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Turkey Says Inspiring Kids’ Book Should Be Treated like Porn

The Turkish government recently ruled that Good Night Stories for Rebel Girls should be treated like pornography because of its “detrimental influence” on young people.

 

 

Published in 2016, Good Night Stories for Rebel Girls offers 100 tales of extraordinary women meant to inspire young children. Each story, written by Elena Favilli and Francesca Cavallo in the style of a fairy tale, is accompanied by illustrations from over 60 female artists. The Guardian described it as an “empowering, resolutely ‘anti-princess’ storybook.” It’s been an incredibly popular best-seller and has been published in 47 languages around the world.

 

Favilli and Cavallo, image via Penguin Books

 

But in a decision published at the end of September, the Turkish government’s board for the protection of minors from obscene publications said:

Some of the writings in the book will have a detrimental influence on the minds of those under the age of 18.

This means Good Night Stories for Rebel Girls can be sold only to adults and must be kept out of view in bookshops. Essentially, it has to be treated like pornography.

 

Image Via Amazon

 

Cavallo responded to the decision, saying:

Girls deserve to grow up surrounded by more female role models. They deserve to grow up thinking that they can be anything they want. When a government is scared by a children’s book promoting equality, that means that promoting these messages through children’s literature can have and is having an impact, and it makes me even more motivated to keep fighting every day.

The Turkish publishers’ association released another statement last week, arguing the government’s decision threatens the principles of a democratic society. And Turkish publisher of Good Night Stories for Rebel Girls said it was waiting for the decision to be officially communicated to it before commenting.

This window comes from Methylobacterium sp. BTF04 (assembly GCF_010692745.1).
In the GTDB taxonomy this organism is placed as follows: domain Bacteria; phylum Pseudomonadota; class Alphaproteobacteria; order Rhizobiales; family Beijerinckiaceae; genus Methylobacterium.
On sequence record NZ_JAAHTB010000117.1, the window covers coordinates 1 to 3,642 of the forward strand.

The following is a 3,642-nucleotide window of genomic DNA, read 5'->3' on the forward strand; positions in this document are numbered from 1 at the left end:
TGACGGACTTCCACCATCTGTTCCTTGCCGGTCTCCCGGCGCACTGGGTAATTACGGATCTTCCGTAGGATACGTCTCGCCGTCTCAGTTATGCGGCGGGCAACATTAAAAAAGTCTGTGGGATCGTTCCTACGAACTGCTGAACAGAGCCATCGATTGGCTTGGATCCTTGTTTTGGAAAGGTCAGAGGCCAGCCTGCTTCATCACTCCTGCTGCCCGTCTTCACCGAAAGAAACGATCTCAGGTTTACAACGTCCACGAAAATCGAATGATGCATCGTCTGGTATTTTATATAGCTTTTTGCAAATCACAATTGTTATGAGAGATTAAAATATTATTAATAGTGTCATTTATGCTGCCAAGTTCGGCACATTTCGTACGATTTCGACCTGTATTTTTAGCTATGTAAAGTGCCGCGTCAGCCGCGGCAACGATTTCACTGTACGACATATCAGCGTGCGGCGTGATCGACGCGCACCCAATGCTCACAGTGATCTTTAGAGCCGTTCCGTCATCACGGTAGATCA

Featured Image Via The Guardian

PEN America Calls Out Prisons For Large Scale Book Bans

Banned Books Week shines a light on literature’s most challenged titles, but also on the institutions that carry out these bans. It’s not surprising to hear about the types of books that get banned, but you might be surprised to see who bans books the most.

 

PEN America, a nonprofit organization that advocates for freedom of speech and the celebration of literature, published a paper detailing the extensive bans that state and federal prisons have imposed on various books.

 

Image Via Wikipedia

 

Depending on the state, some books have been banned for very surprising reasons:

 

  • Prisons in both Ohio and Tennessee have banned various biology books, with some reasons being the inclusion of “nudity”.
  • A Colorado prison prevented a prisoner from receiving President Barack Obama’s memoirs on the grounds that the books were “potentially detrimental to national security”.
  • A New York prison banned a book on maps of the Moon because they could “present risks of escape”

 

On a federal level, thousands of other books have been banned as well, including works from well-known authors like George Orwell, Margaret Atwood, Alice Walker, Joyce Carol Oates, and several more.

 

 

The paper calls on US Congress to intervene in hopes to give those behind bars the chance to further their education.

 

The result is a book-banning system that fails incarcerated people, and fails to live up to our democratic and constitutional ideals. As both a practical and a moral matter, it is time to re-evaluate the state of the right to read within American prisons.

 

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Image via ThoughtCo

 

Are you shocked to see so many books being banned in prisons?

 

 

Featured Image Via The Daily Beast

 

Celebrate Banned Books Week With These Controversial Reads